Depending on the WSGI gateway/server, exceptions are handled differently. But most of the time, exceptions go to stderr or the error log.
Since this is not the best debugging environment, Werkzeug provides a WSGI middleware that renders nice debugging tracebacks, optionally with an AJAX based debugger (which allows to execute code in the context of the traceback’s frames).
The interactive debugger however does not work in forking environments which makes it nearly impossible to use on production servers. Also the debugger allows the execution of arbitrary code which makes it a major security risk and must never be used on production machines because of that.
Enabling the Debugger¶
You can enable the debugger by wrapping the application in a
DebuggedApplication middleware. Additionally there are
parameters to the
run_simple() function to enable it because this
is a common task during development.
DebuggedApplication(app, evalex=False, request_key='werkzeug.request', console_path='/console', console_init_func=None, show_hidden_frames=False, lodgeit_url=None)¶
Enables debugging support for a given application:
from werkzeug.debug import DebuggedApplication from myapp import app app = DebuggedApplication(app, evalex=True)
The evalex keyword argument allows evaluating expressions in a traceback’s frame context.
New in version 0.9: The lodgeit_url parameter was deprecated.
- app – the WSGI application to run debugged.
- evalex – enable exception evaluation feature (interactive debugging). This requires a non-forking server.
- request_key – The key that points to the request object in ths environment. This parameter is ignored in current versions.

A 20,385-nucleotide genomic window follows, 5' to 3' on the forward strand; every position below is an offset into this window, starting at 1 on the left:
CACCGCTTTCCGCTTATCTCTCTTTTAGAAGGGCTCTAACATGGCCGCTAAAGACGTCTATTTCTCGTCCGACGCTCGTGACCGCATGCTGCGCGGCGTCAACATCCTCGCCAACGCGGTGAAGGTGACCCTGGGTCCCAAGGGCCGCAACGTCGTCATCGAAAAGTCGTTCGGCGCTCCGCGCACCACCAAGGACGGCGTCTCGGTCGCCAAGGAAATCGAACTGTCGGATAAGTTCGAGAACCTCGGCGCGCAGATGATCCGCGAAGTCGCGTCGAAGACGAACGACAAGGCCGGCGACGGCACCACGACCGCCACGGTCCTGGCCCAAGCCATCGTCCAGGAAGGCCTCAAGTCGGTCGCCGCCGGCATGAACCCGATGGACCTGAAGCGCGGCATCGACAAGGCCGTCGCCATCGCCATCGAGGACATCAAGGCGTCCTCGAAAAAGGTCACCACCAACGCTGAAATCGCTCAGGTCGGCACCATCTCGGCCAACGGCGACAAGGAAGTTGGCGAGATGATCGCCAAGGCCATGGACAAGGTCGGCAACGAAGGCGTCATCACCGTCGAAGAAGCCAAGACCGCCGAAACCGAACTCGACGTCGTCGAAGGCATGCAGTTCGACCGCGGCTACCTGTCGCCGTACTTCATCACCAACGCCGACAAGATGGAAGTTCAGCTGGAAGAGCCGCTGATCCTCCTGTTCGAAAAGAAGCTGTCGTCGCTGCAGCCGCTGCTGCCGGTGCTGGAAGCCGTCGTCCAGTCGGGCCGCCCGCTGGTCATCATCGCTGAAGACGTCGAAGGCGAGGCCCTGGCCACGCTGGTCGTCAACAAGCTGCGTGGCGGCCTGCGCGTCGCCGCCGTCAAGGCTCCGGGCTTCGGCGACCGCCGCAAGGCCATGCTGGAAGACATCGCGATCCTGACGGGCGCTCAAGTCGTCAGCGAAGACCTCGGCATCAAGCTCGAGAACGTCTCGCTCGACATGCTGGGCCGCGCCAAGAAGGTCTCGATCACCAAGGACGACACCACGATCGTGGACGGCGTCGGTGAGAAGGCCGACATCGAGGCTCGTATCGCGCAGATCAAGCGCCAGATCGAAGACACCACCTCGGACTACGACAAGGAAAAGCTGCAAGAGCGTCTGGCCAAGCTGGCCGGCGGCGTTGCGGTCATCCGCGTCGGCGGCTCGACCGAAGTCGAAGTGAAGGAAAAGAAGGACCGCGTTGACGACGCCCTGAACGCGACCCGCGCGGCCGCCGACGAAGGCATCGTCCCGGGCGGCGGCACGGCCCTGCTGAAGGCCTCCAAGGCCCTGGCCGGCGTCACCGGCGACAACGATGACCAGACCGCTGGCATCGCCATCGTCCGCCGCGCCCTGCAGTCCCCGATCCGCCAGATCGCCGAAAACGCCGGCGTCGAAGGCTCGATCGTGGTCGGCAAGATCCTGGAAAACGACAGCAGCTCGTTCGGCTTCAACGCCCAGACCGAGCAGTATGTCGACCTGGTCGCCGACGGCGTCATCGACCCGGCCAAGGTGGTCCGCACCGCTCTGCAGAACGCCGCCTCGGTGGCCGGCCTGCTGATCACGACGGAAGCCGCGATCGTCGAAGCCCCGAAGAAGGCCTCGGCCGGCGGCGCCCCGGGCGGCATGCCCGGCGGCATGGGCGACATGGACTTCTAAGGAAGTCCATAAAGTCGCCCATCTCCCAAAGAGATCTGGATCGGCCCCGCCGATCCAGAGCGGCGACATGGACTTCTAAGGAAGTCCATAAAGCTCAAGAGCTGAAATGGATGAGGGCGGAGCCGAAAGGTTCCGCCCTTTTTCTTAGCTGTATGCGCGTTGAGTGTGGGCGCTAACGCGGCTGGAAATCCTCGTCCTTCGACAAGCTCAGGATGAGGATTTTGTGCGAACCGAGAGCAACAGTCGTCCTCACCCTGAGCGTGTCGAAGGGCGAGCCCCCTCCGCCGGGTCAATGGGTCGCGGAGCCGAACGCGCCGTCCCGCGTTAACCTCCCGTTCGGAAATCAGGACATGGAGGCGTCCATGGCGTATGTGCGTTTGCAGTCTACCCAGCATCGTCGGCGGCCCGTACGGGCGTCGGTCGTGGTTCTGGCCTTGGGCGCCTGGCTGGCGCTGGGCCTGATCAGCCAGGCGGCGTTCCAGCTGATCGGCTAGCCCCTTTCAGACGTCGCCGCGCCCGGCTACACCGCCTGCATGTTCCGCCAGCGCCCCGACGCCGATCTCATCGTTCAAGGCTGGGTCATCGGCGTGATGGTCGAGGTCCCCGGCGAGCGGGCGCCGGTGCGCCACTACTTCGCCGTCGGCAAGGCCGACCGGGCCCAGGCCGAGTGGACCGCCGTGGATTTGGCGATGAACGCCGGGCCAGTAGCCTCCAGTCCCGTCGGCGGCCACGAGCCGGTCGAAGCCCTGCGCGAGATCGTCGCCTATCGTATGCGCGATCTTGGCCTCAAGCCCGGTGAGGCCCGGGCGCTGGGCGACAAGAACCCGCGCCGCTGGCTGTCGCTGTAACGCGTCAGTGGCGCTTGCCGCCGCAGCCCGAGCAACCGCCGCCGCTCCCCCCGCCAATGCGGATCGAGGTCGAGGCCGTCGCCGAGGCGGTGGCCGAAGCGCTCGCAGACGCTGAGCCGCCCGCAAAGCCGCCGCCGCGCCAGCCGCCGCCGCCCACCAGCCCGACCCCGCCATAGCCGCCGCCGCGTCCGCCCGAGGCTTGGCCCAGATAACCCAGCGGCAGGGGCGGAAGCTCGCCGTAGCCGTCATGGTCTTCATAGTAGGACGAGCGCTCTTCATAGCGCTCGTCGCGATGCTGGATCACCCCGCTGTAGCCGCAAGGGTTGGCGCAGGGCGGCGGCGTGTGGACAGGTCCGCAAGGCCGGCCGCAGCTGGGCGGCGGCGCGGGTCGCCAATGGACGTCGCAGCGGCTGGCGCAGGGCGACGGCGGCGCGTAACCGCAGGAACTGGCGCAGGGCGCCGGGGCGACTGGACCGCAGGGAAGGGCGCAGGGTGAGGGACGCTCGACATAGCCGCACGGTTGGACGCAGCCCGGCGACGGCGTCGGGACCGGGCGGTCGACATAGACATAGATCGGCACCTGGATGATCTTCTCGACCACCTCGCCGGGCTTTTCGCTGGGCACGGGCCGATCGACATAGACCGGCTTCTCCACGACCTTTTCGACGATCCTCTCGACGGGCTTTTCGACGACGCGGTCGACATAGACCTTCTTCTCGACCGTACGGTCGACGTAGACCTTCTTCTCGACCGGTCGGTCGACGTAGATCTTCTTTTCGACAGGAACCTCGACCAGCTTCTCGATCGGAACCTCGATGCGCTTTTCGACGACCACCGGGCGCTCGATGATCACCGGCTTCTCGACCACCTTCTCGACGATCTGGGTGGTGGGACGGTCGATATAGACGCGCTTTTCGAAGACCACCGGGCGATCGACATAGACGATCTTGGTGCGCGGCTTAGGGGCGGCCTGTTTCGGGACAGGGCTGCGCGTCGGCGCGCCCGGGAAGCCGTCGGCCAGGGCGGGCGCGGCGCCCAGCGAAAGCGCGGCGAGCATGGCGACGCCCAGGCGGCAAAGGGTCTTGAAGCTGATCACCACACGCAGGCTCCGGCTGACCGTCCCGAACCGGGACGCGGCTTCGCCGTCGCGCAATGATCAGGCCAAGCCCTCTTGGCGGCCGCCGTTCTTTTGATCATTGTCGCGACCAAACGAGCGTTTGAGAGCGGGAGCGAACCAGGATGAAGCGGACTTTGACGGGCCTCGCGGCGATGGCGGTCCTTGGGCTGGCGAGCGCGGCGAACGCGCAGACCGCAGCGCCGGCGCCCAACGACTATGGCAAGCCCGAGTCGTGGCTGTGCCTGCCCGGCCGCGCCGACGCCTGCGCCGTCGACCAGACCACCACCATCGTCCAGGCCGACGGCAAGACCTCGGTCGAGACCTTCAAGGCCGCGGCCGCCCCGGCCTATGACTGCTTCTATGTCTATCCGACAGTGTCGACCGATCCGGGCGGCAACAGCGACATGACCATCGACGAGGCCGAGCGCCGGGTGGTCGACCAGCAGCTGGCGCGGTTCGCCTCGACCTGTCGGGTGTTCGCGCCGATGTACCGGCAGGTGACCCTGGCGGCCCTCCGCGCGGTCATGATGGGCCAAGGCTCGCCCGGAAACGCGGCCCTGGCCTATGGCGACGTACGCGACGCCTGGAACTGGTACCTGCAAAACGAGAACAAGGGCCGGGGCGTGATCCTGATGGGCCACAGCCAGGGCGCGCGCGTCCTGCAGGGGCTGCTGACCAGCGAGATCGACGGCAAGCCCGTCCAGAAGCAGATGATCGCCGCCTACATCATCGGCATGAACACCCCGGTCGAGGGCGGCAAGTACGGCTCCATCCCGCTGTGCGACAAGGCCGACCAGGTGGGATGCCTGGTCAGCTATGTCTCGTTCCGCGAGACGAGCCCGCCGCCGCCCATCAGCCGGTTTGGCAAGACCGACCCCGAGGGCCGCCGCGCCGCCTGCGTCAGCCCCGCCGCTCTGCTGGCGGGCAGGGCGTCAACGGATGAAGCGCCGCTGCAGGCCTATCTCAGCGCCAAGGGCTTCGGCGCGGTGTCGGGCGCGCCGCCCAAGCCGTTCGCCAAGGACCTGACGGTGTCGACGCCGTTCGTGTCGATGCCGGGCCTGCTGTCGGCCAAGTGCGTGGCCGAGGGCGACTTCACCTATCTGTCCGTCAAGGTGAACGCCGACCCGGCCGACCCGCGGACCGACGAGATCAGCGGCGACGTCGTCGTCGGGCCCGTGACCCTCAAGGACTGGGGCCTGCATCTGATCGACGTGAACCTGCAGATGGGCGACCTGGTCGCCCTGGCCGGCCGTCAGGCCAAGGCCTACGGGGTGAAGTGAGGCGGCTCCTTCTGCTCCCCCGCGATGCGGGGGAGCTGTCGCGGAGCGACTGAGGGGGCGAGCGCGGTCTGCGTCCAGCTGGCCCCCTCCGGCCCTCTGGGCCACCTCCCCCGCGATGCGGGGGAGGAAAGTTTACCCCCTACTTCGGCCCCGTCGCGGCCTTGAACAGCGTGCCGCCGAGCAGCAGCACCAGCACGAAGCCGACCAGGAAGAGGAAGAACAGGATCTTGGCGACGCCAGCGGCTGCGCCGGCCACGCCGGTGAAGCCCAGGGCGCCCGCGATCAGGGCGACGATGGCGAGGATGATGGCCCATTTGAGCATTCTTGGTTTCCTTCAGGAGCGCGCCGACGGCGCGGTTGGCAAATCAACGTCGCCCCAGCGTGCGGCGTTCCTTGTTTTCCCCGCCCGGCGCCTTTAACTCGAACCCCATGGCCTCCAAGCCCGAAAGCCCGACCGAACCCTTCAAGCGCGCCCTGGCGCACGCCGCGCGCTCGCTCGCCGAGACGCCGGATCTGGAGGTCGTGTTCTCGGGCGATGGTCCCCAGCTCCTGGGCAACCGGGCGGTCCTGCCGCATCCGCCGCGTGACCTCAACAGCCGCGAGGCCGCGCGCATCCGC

- console_path – the URL for a general purpose console.
- console_init_func – the function that is executed before starting the general purpose console. The return value is used as initial namespace.
- show_hidden_frames – by default hidden traceback frames are skipped. You can show them by setting this parameter to True.
Using the Debugger¶
Once enabled and an error happens during a request you will see a detailed traceback instead of a general “internal server error”. If you have the evalex feature enabled you can also get a traceback for every frame in the traceback by clicking on the console icon.
Once clicked a console opens where you can execute Python code in:
Inside the interactive consoles you can execute any kind of Python code. Unlike regular Python consoles the output of the object reprs is colored and stripped to a reasonable size by default. If the output is longer than what the console decides to display a small plus sign is added to the repr and a click will expand the repr.
To display all variables that are defined in the current frame you can use the dump() function. You can call it without arguments to get a detailed list of all variables and their values, or with an object as argument to get a detailed list of all the attributes it has.